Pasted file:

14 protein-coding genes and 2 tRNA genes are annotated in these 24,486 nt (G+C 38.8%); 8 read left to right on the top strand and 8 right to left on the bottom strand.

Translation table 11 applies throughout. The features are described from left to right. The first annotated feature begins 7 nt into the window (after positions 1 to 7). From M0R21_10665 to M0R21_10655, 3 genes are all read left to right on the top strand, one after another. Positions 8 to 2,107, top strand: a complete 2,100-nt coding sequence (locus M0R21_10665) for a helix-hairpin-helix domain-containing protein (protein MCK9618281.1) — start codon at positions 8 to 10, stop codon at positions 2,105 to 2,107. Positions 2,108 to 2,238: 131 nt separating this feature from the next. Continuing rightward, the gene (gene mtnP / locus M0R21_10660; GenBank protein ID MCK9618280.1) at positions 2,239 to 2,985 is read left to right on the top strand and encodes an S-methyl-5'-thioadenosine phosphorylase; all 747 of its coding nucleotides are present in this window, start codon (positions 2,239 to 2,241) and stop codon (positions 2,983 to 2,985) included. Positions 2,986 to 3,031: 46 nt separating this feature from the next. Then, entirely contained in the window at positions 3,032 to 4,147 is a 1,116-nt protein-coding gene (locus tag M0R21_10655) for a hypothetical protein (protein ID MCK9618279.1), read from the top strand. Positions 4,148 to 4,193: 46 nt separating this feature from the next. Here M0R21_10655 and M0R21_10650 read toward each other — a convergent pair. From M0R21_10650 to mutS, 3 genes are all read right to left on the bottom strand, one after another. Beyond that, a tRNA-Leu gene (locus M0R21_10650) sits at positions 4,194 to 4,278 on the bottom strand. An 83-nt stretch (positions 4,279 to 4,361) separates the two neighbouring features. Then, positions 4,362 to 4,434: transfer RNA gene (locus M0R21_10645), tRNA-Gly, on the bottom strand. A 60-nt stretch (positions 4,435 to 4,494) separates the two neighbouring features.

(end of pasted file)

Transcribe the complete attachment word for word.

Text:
14 protein-coding genes and 2 tRNA genes are annotated in these 24,486 nt (G+C 38.8%); 8 read left to right on the top strand and 8 right to left on the bottom strand.

Translation table 11 applies throughout. The features are described from left to right. The first annotated feature begins 7 nt into the window (after positions 1 to 7). From M0R21_10665 to M0R21_10655, 3 genes are all read left to right on the top strand, one after another. Positions 8 to 2,107, top strand: a complete 2,100-nt coding sequence (locus M0R21_10665) for a helix-hairpin-helix domain-containing protein (protein MCK9618281.1) — start codon at positions 8 to 10, stop codon at positions 2,105 to 2,107. Positions 2,108 to 2,238: 131 nt separating this feature from the next. Continuing rightward, the gene (gene mtnP / locus M0R21_10660; GenBank protein ID MCK9618280.1) at positions 2,239 to 2,985 is read left to right on the top strand and encodes an S-methyl-5'-thioadenosine phosphorylase; all 747 of its coding nucleotides are present in this window, start codon (positions 2,239 to 2,241) and stop codon (positions 2,983 to 2,985) included. Positions 2,986 to 3,031: 46 nt separating this feature from the next. Then, entirely contained in the window at positions 3,032 to 4,147 is a 1,116-nt protein-coding gene (locus tag M0R21_10655) for a hypothetical protein (protein ID MCK9618279.1), read from the top strand. Positions 4,148 to 4,193: 46 nt separating this feature from the next. Here M0R21_10655 and M0R21_10650 read toward each other — a convergent pair. From M0R21_10650 to mutS, 3 genes are all read right to left on the bottom strand, one after another. Beyond that, a tRNA-Leu gene (locus M0R21_10650) sits at positions 4,194 to 4,278 on the bottom strand. An 83-nt stretch (positions 4,279 to 4,361) separates the two neighbouring features. Then, positions 4,362 to 4,434: transfer RNA gene (locus M0R21_10645), tRNA-Gly, on the bottom strand. A 60-nt stretch (positions 4,435 to 4,494) separates the two neighbouring features.